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Oyster Heaven In Whitstable


Jody Kruskal
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My youtube channel is called jodysconcertina. At this point, there are 19 videos featuring my playing: songs from my CDs, offerings with fine art images and the early days of photography, live performances, studio recordings and my latest effort called...



Oyster Heaven in Whitstable



describing my yearly oyster odyssey in Kent and accompanied by the great tune Oyster River, played solo on my C/G Jefferies 38.


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Hi Frank and chas. Thanks.

 

Yes, the scenery is lovely. Whitstable is a very pretty town. The high street has lots of nice little shops catering to the tourists but its a gritty working town too. Interesting contrasts with the two aspects of Whitstable working harmoniously together. Then there are the delicious oysters, if you like that sort of food, and I certainly do!

 

Thanks for pointing out the Oysterband connection. Of course that makes sense... but I hadn't put 2&2 together before.

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I believe the Oyster band developed from original musicians for Oyster Morris.

 

Not exactly, John, but there was a connection.

Around 1974/5 there was a thriving folk club at The Duke of Cumberland in Whitstable. I was in one of the resident groups. Another (rather better!) group was going by the name of Fiddler's Dram. They were Alan Prosser, Ian Telfer, Chris Taylor and singer Cathy Lesurf, all I believe students or former students of the University of Kent at Canterbury. They were encouraged by various folk worthies and in due course released a recording of a song written by another club regular called Debbie Cooke - Day Trip to Bangor. Oysters fans may find it salutory to see the original "Top of the Pops" broadcast.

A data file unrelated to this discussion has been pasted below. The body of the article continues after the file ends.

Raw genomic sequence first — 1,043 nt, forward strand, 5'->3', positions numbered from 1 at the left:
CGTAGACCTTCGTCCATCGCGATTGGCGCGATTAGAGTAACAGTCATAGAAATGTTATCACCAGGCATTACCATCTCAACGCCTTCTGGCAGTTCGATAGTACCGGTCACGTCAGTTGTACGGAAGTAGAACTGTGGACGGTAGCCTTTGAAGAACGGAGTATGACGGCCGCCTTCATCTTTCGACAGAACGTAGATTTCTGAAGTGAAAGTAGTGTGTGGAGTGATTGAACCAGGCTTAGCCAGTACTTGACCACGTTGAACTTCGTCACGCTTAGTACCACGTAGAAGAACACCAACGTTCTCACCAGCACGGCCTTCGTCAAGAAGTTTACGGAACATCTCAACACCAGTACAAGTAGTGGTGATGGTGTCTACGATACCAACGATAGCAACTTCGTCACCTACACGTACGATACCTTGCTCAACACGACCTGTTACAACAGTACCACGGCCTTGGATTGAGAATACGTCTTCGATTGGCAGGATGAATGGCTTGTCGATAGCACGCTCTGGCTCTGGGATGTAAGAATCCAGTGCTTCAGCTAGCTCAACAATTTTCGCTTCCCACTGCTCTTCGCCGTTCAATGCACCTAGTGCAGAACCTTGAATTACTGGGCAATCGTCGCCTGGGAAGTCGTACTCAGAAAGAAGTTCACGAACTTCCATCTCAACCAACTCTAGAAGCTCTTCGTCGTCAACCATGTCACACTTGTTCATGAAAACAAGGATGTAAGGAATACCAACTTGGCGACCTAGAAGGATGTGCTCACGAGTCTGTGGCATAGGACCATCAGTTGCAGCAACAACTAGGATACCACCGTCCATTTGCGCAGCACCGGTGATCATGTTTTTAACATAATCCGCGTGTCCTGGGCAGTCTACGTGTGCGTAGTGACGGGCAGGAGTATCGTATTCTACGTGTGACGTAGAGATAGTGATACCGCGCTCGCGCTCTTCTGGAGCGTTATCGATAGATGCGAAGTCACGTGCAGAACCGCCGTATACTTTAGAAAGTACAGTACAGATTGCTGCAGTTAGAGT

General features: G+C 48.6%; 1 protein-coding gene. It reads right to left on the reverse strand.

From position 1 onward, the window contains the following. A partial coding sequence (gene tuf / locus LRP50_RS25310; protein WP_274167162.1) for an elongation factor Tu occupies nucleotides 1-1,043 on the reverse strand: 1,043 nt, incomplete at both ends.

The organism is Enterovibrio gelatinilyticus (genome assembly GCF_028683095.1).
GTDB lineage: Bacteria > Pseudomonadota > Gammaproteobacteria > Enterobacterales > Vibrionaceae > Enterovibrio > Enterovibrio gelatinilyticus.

The club wanted to raise some funds to book bigger guests so they started organising ceilidhs. The music at the first one was provided by John Jones (another club regular) on melodeon with me hiding behind him with my Lachenal anglo! They got more organised after that and teamed John up with the Fiddler's Dram musicians. After a while, they realised the ceilidh band was getting more gigs than Fiddler's Dram. Then they dropped the word "ceilidh" and became just "Oyster Band". And the rest, as they say, is history. Ian, Alan and John, of course, remain with the band to this day and are now doing some gigs as a trio. Cathy went on to sing with the Albion Band and appeared as a guest vocalist on a Fairport album.

Remarkably, other regulars at the club went on to Folk fame. There were evenings when us humbler musicians got to perform with the likes of Ian, Alan and co. That's how Chris Wood got started. Nick Passmore (who accompanied Andy Turner on one of the FolkSongaWeek things) was there too.

As for the morris, I was dancing with Sandwich-based side Wantsum Morris at the time and was asked if I'd be interested in teaching a new side to be called Oyster Morris. I said no (they were initially a women's side and I still had reservations in those days!) so they turned to John Jones, who'd danced with Great Western in Devon. Good to see they're still going strong.

Any ole how, that's more than enough folk history for one post!

 

(edited to remove the definite article from the band name :) )

Edited by chas
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